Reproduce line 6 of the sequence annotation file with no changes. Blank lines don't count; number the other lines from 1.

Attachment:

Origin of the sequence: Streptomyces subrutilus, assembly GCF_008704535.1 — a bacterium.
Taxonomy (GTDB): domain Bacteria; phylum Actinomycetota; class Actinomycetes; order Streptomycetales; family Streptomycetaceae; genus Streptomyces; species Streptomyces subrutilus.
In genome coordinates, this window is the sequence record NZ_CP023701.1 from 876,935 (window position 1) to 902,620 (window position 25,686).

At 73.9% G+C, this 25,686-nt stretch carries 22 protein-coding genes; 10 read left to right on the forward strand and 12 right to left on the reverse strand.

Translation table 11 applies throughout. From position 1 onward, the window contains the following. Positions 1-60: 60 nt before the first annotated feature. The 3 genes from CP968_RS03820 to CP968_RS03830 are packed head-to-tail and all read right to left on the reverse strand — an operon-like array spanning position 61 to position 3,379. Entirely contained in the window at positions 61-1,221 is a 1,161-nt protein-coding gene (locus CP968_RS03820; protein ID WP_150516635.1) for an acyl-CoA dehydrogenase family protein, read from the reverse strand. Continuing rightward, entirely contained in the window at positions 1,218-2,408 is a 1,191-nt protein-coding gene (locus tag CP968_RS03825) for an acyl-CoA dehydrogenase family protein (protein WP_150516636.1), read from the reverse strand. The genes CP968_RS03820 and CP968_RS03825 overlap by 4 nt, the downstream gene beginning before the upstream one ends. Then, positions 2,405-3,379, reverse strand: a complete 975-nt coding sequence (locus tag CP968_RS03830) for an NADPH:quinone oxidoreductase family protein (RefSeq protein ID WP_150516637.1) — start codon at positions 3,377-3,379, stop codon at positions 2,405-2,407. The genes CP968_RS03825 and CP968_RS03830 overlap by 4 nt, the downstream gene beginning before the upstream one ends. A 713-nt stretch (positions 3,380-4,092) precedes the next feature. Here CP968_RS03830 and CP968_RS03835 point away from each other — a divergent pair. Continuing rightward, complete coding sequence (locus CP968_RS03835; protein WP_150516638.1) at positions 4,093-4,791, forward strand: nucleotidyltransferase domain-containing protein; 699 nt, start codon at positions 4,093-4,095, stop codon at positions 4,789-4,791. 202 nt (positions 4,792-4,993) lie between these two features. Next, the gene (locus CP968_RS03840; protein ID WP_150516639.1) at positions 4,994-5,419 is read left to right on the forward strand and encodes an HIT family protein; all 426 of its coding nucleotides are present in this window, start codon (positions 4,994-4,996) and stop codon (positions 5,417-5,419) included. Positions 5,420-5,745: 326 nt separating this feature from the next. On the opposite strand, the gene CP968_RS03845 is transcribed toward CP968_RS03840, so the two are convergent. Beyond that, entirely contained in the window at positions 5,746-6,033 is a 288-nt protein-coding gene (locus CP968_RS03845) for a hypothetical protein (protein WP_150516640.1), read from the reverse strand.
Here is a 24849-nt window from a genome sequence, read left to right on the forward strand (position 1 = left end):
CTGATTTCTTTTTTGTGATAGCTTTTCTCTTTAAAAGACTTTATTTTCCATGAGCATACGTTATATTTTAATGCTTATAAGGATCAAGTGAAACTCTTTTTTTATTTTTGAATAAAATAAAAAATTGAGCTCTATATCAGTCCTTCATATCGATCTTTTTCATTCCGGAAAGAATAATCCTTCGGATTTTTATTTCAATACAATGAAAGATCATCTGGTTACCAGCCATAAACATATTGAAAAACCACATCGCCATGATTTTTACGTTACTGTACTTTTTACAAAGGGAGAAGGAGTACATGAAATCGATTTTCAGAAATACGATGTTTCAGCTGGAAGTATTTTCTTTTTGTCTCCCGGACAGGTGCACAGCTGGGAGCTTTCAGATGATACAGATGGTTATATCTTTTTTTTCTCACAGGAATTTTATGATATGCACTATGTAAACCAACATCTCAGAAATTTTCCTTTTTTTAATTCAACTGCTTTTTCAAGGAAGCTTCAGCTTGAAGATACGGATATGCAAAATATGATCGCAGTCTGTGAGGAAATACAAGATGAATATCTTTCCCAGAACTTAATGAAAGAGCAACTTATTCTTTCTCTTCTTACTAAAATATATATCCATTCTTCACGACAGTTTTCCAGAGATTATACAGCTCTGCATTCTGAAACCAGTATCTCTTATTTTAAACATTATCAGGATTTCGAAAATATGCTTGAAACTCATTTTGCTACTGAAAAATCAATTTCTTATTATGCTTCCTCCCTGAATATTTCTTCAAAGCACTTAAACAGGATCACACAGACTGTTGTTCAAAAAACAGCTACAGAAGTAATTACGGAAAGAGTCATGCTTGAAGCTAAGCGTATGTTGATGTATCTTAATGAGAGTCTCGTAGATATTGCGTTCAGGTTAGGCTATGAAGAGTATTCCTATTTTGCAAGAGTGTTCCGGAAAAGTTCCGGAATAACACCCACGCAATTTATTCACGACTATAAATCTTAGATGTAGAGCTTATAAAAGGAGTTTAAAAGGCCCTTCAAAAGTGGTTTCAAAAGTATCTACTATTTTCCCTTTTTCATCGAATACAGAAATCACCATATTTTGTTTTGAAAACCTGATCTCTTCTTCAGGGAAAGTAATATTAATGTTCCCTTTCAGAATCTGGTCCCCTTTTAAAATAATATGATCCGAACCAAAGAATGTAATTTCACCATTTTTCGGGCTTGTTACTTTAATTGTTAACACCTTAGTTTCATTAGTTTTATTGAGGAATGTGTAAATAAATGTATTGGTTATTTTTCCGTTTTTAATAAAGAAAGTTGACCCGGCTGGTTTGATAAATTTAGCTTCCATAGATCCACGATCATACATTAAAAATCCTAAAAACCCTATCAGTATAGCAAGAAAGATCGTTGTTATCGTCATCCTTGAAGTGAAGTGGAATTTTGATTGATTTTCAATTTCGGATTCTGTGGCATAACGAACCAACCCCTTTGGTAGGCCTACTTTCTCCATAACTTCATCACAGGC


Here is a 24849-nt window from a genome sequence, read left to right on the forward strand (position 1 = left end):